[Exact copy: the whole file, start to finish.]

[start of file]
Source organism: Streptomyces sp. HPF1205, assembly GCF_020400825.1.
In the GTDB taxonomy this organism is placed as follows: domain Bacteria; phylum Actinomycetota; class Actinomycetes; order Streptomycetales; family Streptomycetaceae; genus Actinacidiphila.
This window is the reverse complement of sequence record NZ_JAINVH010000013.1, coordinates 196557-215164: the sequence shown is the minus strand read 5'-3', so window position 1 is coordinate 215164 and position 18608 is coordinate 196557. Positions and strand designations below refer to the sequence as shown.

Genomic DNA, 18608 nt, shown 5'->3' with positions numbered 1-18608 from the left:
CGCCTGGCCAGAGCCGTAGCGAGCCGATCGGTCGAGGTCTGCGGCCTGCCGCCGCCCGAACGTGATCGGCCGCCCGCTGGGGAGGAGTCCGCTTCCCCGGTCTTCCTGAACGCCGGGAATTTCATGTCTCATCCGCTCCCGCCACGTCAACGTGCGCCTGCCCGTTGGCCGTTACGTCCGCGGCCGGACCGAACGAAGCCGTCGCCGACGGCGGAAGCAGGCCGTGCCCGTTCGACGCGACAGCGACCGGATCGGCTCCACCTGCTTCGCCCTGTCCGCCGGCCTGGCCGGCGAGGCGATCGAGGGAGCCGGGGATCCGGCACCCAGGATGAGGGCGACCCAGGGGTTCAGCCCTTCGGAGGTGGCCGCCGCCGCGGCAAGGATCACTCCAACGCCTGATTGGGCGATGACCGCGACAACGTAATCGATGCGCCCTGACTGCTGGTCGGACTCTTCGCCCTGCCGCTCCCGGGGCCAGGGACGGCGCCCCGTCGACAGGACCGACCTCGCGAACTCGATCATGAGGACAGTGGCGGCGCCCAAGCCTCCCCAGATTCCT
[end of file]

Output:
Source organism: Streptomyces sp. HPF1205, assembly GCF_020400825.1.
In the GTDB taxonomy this organism is placed as follows: domain Bacteria; phylum Actinomycetota; class Actinomycetes; order Streptomycetales; family Streptomycetaceae; genus Actinacidiphila.
This window is the reverse complement of sequence record NZ_JAINVH010000013.1, coordinates 196557-215164: the sequence shown is the minus strand read 5'-3', so window position 1 is coordinate 215164 and position 18608 is coordinate 196557. Positions and strand designations below refer to the sequence as shown.

Genomic DNA, 18608 nt, shown 5'->3' with positions numbered 1-18608 from the left:
CGCCTGGCCAGAGCCGTAGCGAGCCGATCGGTCGAGGTCTGCGGCCTGCCGCCGCCCGAACGTGATCGGCCGCCCGCTGGGGAGGAGTCCGCTTCCCCGGTCTTCCTGAACGCCGGGAATTTCATGTCTCATCCGCTCCCGCCACGTCAACGTGCGCCTGCCCGTTGGCCGTTACGTCCGCGGCCGGACCGAACGAAGCCGTCGCCGACGGCGGAAGCAGGCCGTGCCCGTTCGACGCGACAGCGACCGGATCGGCTCCACCTGCTTCGCCCTGTCCGCCGGCCTGGCCGGCGAGGCGATCGAGGGAGCCGGGGATCCGGCACCCAGGATGAGGGCGACCCAGGGGTTCAGCCCTTCGGAGGTGGCCGCCGCCGCGGCAAGGATCACTCCAACGCCTGATTGGGCGATGACCGCGACAACGTAATCGATGCGCCCTGACTGCTGGTCGGACTCTTCGCCCTGCCGCTCCCGGGGCCAGGGACGGCGCCCCGTCGACAGGACCGACCTCGCGAACTCGATCATGAGGACAGTGGCGGCGCCCAAGCCTCCCCAGATTCCT